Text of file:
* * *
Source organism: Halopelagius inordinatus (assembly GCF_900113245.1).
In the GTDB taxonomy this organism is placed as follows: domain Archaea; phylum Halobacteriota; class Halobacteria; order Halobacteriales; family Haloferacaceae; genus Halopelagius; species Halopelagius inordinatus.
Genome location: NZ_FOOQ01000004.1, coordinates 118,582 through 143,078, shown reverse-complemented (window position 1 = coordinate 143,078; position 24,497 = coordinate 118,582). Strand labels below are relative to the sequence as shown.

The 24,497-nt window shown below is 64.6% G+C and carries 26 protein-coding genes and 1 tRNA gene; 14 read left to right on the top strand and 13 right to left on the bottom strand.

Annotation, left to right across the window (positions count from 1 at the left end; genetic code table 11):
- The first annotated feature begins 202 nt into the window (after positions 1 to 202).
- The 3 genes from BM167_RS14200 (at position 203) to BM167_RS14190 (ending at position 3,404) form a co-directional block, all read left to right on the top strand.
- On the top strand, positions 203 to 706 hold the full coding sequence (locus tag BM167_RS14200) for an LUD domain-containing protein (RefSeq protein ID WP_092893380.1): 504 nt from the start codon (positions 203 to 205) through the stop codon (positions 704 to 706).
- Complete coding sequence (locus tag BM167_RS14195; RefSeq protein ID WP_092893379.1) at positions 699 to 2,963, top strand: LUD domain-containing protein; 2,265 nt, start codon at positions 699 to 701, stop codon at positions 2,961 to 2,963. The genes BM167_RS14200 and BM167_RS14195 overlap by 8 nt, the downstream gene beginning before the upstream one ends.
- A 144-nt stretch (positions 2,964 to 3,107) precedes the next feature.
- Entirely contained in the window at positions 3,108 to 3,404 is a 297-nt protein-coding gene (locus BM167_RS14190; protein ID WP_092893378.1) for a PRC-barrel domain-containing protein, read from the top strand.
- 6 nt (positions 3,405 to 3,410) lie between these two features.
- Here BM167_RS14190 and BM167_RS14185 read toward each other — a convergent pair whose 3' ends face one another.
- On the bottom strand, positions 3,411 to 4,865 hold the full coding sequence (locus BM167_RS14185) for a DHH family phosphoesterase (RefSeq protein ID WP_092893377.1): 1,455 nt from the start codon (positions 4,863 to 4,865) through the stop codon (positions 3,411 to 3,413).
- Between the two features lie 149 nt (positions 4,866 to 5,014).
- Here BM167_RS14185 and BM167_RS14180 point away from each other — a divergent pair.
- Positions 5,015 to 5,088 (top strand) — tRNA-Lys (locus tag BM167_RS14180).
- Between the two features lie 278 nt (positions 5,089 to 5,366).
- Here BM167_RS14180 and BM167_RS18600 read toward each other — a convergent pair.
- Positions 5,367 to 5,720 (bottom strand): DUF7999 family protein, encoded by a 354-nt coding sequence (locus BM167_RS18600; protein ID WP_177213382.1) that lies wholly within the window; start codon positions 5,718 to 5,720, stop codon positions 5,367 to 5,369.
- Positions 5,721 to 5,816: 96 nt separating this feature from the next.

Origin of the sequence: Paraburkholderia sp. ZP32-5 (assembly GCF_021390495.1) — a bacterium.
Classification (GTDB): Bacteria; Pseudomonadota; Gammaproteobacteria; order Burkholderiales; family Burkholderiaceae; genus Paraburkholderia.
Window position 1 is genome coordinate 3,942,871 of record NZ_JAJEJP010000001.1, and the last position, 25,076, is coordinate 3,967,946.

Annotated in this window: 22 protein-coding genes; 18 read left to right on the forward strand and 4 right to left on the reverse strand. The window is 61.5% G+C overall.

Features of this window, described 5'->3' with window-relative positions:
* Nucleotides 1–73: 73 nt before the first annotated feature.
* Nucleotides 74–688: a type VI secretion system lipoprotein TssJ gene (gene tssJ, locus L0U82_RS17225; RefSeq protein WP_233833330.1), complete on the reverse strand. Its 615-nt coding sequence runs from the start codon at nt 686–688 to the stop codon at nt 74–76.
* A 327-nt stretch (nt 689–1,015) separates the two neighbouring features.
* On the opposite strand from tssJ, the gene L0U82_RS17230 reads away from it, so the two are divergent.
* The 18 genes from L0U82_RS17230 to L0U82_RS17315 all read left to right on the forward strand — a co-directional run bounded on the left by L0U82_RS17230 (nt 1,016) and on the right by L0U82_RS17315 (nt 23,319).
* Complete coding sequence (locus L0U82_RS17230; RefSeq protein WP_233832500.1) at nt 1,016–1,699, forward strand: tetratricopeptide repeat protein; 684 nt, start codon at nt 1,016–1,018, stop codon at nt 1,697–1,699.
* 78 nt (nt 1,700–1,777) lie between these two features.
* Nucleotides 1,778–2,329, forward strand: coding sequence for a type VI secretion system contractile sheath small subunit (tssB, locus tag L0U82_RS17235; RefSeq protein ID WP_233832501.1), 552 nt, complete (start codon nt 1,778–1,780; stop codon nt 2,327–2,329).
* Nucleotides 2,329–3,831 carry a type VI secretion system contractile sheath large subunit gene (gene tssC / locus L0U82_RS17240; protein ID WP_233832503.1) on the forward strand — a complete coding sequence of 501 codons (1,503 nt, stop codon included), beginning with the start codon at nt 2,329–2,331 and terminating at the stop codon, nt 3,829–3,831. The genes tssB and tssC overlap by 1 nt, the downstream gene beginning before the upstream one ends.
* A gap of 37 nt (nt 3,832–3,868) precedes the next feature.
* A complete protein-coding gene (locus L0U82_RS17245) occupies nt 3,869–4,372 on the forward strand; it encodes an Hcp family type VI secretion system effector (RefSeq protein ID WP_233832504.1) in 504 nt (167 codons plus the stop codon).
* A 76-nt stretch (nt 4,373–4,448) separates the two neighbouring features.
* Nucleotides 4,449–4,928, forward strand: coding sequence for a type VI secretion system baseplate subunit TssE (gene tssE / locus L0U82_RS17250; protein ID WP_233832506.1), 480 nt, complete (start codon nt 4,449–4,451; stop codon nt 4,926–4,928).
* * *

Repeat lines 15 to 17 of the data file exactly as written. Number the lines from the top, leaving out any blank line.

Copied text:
- Between the two features lie 149 nt (positions 4,866 to 5,014).
- Here BM167_RS14185 and BM167_RS14180 point away from each other — a divergent pair.
- Positions 5,015 to 5,088 (top strand) — tRNA-Lys (locus tag BM167_RS14180).